With over 285,000 current openings in the United States and global demand for qualified pros expected to exceed 1.8 million jobs by 2022, landing a cyber security position could be your best chance at balancing a high salary with unusual job security in an era of increasing employment instability and weakening workers rights. Candidates should keep in mind though that plenty of openings won’t be a guarantee of success unless they’re adequately prepared. That includes building a strong resume and having relevant experience that’s mirrored in the job titles they contain. Here’s why we feel that the job titles on your resume will have an impact on whether you land your next job in cyber security.


Resume Search Optimization

The reality is that if your job title is too uncommon or inappropriate for the position an employer is looking for, it may not even be seen by a human. That’s because talent hunters use internal search engines on job boards or on their own recruiting pages to filter for keywords, scanning databases for relevant resumes. Eccentric job titles like like “Cloud Wizard” or “Cyber Guru” may sound neat and original, but could put off career-oriented candidates because of the confusion they may cause. A resume that’s written taking into account the search engine optimization (SEO) of most frequent keywords in job titles has a much better shot at being noticed and reviewed by a human resources professional, and from the employer perspective, will also be more attractive to candidates.


Inflated Job Titles

If you run a small business or startup for some time and grant yourself the title of CEO or Director on your resume, you’ll find it a lot tougher to land a Manager or Analyst position at a bigger company. Recruiters and hiring managers will be worried that you may see the new role as a step down, which could very well mean a dissatisfied employee in the future. In this case, granting yourself a more humble job title, in keeping with the new job you want, will help your chances tremendously. This point is emphasized by Matt Donato, HuntSource Co-Founder and Managing Partner:  “we often see resumes with elevated job titles that don’t accurately portray career progression and growth, but at the end of the day it’s all about what you’ve done and the impact that you’ve had throughout your tenure. C-level and Executive level titles can almost scare your audience away if perceived as having too much experience or being deemed overqualified.”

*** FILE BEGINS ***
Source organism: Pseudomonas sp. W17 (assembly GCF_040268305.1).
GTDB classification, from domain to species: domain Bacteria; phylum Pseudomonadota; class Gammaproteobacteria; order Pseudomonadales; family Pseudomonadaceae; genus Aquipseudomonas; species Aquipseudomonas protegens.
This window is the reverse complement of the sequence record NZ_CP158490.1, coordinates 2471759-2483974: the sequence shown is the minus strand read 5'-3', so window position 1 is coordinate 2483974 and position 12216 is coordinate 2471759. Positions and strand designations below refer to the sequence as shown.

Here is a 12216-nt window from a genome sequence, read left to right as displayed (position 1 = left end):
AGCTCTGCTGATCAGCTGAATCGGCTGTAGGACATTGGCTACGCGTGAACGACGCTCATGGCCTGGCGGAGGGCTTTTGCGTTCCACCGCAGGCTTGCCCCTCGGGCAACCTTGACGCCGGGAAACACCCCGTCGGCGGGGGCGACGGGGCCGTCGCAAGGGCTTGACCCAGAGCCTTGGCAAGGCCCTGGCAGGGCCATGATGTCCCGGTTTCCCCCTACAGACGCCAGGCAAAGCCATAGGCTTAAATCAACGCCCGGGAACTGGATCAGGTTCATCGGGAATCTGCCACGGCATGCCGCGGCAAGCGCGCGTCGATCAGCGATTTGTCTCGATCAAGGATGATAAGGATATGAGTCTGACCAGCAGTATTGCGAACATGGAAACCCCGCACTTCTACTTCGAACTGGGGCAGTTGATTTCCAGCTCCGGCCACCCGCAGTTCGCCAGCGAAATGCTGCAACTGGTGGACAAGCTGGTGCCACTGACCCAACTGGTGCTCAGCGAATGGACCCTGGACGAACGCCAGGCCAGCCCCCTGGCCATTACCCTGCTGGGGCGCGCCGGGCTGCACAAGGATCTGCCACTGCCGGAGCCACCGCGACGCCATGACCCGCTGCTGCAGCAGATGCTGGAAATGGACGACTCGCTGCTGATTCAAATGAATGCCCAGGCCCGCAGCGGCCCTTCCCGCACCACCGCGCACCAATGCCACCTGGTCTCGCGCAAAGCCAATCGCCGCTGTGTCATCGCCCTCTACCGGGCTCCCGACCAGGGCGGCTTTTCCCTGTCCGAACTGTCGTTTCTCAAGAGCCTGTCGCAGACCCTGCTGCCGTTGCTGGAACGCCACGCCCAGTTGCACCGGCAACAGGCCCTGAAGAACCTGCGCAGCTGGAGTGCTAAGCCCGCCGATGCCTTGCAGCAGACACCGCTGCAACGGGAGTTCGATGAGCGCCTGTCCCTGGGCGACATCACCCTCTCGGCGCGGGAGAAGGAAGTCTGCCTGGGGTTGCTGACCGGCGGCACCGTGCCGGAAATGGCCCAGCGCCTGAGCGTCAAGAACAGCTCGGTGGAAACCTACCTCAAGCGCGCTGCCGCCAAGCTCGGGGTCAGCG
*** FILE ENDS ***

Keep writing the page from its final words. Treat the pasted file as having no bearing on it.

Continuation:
The Impact of Job Titles in Cyber Security

Some cyber security roles reflect similar or identical responsibilities, but may be more or less appealing to candidates based on the importance that the title projects. A “Cyber Security Manager” title may sit better with candidates than a “Cyber Security Team Lead” for example.  According to job board Indeed.com, Information Security Analysts make an average of $83,264 per year, compared to IT Security Specialists who bring in $113,024 . While many employers may treat this difference in title as a nuance of company policy, the job title can have a serious impact on candidate salary expectations and willingness to apply for the role. By the same token, if the complexity of a role isn’t conveyed by a job title that accurately portrays the responsibilities of the position, an employee may become discouraged and eventually less productive.  A professional with an analyst role that begins to take on managerial or supervisory tasks will eventually demand a raise, promotion or begin to resent the lack of recognition for their efforts. In the case of talented cyber security professionals with highly marketable skills, a lack of recognition, through job titles that match skill sets and contributions to the company’s success, will make them more difficult to find, hire and retain.